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White Paper on universities – Success as a knowledge economy

White Paper Success as a knowledge economy cover

The UK Government’s Green Paper on universities has now, following the consultation, become the White Paper on universities – Success as a knowledge economy. The Queen’s Speech on 18 May 2016 (the statement of intended legislation for the year) announced that a Higher Education and Research Bill, based on the White Paper on universities, would be presented to Parliament for approval. The purpose of the Bill is to deliver greater competition and choice by making it easier and quicker for new, high quality universities to set up, while ensuring that students receive value for money, and that the UK’s higher education system is giving employers the skills they need.

The main benefits are that there will be more choice for students by levelling the playing field for new, high quality providers. The Bill will make it simpler, quicker and easier for new innovative and specialist institutions to set up, award degrees and compete alongside existing institutions. A new Teaching Excellence Framework (TEF) will raise teaching standards so students and employers get the skills they need and will, for the first time, ensure that funding of teaching in higher education is linked to quality, not simply quantity – a principle that has long been established for research.

The key proposals of the White Paper on universities are:

Creating a competitive market

Competition gives consumers a greater choice of more innovative, better quality products, at a lower cost and incentivises providers to satisfy customers. However, new and innovative providers currently face difficulties in entering the market. In order to enable greater competition the regulatory landscape will be simplified with a single route to entry and a risk-based approach to regulation. Unnecessary barriers will be reduced, but quality will be maintained.

The Government will introduce a range of reforms to the way in which providers can award their own degrees (degree awarding powers, DAPs) or call themselves a university. The current system, designed around traditional large established multi-faculty providers, is both outdated and insufficiently flexible, so a suite of options will be created for organisations wishing to award their own degrees.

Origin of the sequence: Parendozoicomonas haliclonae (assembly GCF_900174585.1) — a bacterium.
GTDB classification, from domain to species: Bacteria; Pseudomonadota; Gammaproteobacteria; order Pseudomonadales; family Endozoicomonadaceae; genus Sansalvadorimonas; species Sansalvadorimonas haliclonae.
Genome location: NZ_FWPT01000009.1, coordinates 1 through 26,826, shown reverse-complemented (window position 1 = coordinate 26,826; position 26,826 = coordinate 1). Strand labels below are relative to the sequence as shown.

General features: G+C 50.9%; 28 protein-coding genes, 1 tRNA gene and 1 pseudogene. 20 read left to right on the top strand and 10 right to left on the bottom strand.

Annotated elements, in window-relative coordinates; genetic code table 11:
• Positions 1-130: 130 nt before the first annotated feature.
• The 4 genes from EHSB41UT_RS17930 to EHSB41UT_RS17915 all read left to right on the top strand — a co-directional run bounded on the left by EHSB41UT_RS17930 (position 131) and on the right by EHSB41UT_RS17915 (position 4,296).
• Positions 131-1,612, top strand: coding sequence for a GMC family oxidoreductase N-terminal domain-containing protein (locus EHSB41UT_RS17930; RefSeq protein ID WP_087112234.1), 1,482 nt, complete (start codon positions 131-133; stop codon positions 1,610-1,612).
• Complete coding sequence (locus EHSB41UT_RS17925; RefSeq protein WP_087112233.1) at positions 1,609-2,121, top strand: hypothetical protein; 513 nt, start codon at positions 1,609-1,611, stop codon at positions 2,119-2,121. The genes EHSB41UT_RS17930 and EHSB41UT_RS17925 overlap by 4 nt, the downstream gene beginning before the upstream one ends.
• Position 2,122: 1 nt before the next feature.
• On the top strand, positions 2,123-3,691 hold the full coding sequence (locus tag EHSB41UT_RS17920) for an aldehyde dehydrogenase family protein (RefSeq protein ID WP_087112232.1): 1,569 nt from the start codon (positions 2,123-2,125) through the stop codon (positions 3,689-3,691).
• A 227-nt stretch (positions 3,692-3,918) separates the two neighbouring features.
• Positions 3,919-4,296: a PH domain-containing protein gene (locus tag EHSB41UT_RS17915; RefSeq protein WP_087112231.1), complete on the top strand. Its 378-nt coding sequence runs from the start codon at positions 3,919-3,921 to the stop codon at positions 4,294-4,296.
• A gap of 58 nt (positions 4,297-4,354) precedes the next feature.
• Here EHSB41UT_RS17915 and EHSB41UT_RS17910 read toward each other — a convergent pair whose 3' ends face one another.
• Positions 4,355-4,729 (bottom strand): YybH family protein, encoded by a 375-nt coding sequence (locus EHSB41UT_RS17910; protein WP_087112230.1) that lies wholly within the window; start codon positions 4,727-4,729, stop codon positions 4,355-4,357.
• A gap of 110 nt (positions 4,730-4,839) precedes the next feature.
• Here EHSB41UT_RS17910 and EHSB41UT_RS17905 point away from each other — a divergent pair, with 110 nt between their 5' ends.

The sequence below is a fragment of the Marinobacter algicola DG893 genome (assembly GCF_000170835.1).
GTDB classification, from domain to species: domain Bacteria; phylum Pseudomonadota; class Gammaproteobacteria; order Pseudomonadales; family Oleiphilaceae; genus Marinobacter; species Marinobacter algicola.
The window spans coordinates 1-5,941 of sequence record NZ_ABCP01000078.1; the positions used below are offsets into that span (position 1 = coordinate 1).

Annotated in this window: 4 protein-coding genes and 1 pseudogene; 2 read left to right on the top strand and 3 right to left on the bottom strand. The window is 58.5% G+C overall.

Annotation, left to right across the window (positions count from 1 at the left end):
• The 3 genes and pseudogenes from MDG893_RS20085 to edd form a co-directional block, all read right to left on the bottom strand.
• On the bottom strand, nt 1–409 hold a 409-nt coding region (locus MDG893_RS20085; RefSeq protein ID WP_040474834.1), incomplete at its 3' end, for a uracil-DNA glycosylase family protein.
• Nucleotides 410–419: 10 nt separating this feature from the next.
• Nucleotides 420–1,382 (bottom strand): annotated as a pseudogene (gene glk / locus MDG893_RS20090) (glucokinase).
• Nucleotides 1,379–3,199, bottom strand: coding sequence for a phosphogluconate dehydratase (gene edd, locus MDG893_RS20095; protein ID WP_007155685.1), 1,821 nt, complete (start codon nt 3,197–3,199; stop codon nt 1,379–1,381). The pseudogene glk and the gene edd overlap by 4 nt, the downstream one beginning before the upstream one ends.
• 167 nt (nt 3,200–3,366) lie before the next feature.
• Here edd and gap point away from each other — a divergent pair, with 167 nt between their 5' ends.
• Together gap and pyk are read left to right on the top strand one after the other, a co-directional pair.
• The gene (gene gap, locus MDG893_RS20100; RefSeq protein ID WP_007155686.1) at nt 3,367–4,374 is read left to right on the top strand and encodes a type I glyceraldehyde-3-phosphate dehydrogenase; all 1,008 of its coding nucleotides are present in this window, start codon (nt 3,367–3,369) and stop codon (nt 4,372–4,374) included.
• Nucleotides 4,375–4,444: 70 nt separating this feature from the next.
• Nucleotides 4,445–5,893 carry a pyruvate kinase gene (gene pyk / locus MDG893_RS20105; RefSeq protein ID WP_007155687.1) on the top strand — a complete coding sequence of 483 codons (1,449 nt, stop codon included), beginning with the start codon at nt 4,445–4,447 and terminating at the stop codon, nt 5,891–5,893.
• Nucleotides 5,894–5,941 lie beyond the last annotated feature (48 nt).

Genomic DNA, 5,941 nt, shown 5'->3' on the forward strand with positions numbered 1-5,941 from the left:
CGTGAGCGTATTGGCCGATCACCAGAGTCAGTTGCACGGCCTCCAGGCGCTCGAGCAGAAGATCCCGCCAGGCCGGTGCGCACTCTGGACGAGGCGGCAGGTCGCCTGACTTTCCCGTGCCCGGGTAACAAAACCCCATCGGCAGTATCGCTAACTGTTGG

However, as part of a healthy, competitive, well-functioning market the Government will now accept that institutions will fail. It will though ensure that students are protected. Therefore providers will have to publish plans to protect their students in the event of exit or course closure.

New providers will be able to apply for degree awarding powers from day one of their operation under a three year probationary arrangement while subject to ongoing monitoring and annual reviews. After three years providers would be able to apply for full degree awarding powers. Three years after that the provider can apply to be called a university. Thus the total process will in future take six years instead of eight.

Choice for students

The Government recognises that students must be able to make informed choices for competition in the higher education sector to deliver the best possible outcomes. Research suggests that the most important outcome of higher education is finding employment. As opposed to the current survey based data, in future higher education and tax data will be linked to provide students with the information about the rewards that could be available at the end of their learning alongside the costs.

Information, particularly on price and quality, is critical if the market is to perform properly, but there is currently little pressure on providers to differentiate themselves this way. The lack of information is especially lacking in respect of teaching quality and that should be one of the most important factors.

Teaching quality will therefore be measured through the Teaching Excellence Framework (TEF), similar to the established Research Excellence Framework (REF), to provide clear understandable information to students about where the best provision can be found and to drive up the standard of teaching in all universities. The TEF will be trialled in 2017/8 and will be subject to a separate technical consultation.

Updating the regulatory architecture

There are currently ten arms’-length Government bodies operating in the higher education and research space. This will be reduced to two. There will be a single market regulator, the Office for Students (OfS) and a single research and innovation funding body, UK Research and Innovation (UKRI). The Office for Students will be formed from merging the Office for Fair Access (OFFA) with the learning and teaching functions of the Higher Education Funding Council for England. The OfS will be explicitly pro-competition and pro-student choice. It will have an extended remit to regulate all registered higher education providers and will operate as a Non-Departmental Public Body at arms’ length from Government. It will also be responsible for distributing teaching grant funding to eligible institutions.

A call for evidence will ask for ways to enable students to switch courses more easily.

Our comments